Will you welcome all comers, all the many
children of America? I can only hope that

even now, eyes gone paleyou will
remember that you are America.

 

This poem sprang from a re-reading this morning of Langston Hughes’ “I, Too.” If you don’t know it, give it a read. For those who do know it, check it out again, if you haven’t in a while. America the Beautiful is many things, many people. Look around for a minute and you’ll see her looking back at you.

Happy Independence Day.

A Few of My Favorite Things, May 2018 Edition

What’s good? Many things, new and old, that I’ve gotten to so far this year. Not pictured are:

  • The Ritual, which I liked and thought interesting enough to write an essay about for the forthcoming first issue of The Silent Garden: A Journal of Esoteric Fabulism.
  • Many works that The Internet Writ Large seemed to dislike, and which I’ve found at least readable or watchable. 2012’s Solomon Kane, for instance, about which I’d previously only heard complaints. I thought it delightful, in something of the way that Constantine (2005) was delightful.
  • All things Mike Mignola. One of his works is below, but I’m trying to read the bulk of his Hellboy/Mignolaverse work this year, with others added as I’m able. No particular reason for that, other than that I’ve really enjoyed it in past, but only read snatches. I’ve spent the last few years (for one reason and another) reading a host of things that seemed a good idea to read, or people suggested I read, or I was required to read. 2018 struck me as a good year for reading both more overall and more intensively the things I enjoy.

On to the recs…

Books

Movies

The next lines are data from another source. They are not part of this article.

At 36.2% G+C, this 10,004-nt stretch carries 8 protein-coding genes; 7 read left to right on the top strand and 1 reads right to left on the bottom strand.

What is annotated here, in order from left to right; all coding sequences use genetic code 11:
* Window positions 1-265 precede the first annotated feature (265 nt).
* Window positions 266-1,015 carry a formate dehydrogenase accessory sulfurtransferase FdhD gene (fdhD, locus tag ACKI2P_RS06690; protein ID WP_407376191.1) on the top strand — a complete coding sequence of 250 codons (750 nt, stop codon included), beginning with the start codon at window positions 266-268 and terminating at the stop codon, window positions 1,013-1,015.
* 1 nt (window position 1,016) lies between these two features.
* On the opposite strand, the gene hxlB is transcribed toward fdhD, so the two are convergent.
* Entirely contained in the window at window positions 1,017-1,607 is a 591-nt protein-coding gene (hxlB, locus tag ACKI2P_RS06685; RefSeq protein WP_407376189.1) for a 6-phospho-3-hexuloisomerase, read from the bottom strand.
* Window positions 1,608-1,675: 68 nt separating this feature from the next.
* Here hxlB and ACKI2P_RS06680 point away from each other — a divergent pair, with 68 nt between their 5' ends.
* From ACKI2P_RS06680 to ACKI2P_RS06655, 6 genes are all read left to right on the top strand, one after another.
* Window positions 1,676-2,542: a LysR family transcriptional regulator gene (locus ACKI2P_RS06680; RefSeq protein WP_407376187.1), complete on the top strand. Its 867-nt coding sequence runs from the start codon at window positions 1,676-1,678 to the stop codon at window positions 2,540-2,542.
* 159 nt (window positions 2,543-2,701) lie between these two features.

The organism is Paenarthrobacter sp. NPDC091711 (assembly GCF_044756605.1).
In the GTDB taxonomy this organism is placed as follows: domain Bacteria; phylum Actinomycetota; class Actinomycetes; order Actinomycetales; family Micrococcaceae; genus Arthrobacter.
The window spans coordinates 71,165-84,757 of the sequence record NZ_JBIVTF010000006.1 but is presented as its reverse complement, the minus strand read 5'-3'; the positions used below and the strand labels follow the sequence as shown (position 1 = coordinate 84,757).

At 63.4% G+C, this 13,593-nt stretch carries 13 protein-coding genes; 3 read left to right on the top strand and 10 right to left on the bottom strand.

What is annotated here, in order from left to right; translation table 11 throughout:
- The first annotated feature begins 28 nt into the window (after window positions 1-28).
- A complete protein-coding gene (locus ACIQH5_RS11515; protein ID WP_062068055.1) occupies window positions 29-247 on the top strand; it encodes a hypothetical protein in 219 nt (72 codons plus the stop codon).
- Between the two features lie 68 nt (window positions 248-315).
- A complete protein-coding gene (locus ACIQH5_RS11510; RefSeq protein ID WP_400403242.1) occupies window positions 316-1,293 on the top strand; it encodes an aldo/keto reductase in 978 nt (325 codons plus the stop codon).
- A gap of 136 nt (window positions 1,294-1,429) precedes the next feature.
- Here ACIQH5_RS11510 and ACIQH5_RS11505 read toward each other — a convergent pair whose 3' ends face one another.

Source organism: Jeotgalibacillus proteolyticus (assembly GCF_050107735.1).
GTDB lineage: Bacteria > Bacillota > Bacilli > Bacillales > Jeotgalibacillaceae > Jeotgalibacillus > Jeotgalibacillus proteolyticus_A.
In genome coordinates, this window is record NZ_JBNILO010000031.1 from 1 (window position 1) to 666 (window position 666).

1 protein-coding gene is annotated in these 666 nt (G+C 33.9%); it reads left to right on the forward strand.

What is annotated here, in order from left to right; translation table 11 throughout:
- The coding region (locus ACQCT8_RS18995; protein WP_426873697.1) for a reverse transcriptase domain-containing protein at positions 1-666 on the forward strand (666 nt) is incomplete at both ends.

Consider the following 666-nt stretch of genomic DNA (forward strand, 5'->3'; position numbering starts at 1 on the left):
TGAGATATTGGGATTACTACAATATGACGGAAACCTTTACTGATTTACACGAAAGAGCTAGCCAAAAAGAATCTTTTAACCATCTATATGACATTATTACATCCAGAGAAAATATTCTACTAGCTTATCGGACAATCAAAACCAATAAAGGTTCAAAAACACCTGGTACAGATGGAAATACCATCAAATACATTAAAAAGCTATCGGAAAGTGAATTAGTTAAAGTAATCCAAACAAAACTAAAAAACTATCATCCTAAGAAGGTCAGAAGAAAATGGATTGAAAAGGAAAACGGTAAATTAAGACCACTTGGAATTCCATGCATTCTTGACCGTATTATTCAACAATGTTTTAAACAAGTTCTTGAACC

Television

Comics

 

ICFA 39, I Liked the Cut of Your Jib

This year’s ICFA was a delight to attend, and on many counts! As always, I met many interesting scholars, writers, editors, and good folks of various fields, as well as connecting with old friends and laying devious plans. My academic paper was well received, the panel involved  a productive and wide-ranging take on Weird Tales and weird fiction, and my reading seemed to go over well.

I’m not going to say much more about the conference here, as I’m writing up the event for another publication (more about that down the road). James McGlothin captured his experience nicely, if you want to take a look, over at Black Gate. Here are a few pictures…

weird tales panel photo

Early a.m. panel on WEIRD TALES, featuring (L to R) Sean Moreland, moi, Jeffrey Shanks, Tracy (May) Stone, and GoH Nike Sulway. Photo by Dierk Gunther

 

words and worlds prose reading at icfa 39

Words & Worlds Prose Reading, with Doug Ford reading his “Pig Feast.” Readers included Derek Newman-Stille (out of frame), Regina Hansen, Gina Wisker, Doug Ford, and moi. Photo by Jenna Jarvis

And finally, I got an awfully nice response from no less than Michael Arnzen on the story I read. I don’t think the conference could have had a better end:

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ICFA 39 & The Very Horrible, Totally Terrible Spreadsheets

iafa logoICFA 39 is almost here! I meant to post about this weeks ago, but the days ran away from me. Really looking forward to seeing friends and colleagues old and new. I’m doing a few things this go-round…

Thursday, March 15, 2018 8:30-10:00 a.m., Oak
(HL) Panel: Weird Tales and the Evolution of Weird Fiction
Moderator : Sean Moreland
[I’ll be a panelist at 8:30 in the morning! The horror, the horror!]

Thursday, March 15, 2018 10:30-12:00 p.m., Maple
(HL/FL/SF) The Ubiquitous Mr. Lovecraft
Chair: Andrew P. Williams
[I’ll be giving a paper during this session — “Lies, Damned Lies, and Eldritch Statistics: Toward a Quantitative Analysis of Lovecraft’s Literary Reputation.” Warning: there will be charts.]

Saturday, March 4:00-5:30 p.m., Vista B
Words & Worlds Prose
Host: P. Andrew Miller
[Long-running ICFA group reading series, in which I’m delighted to be included.]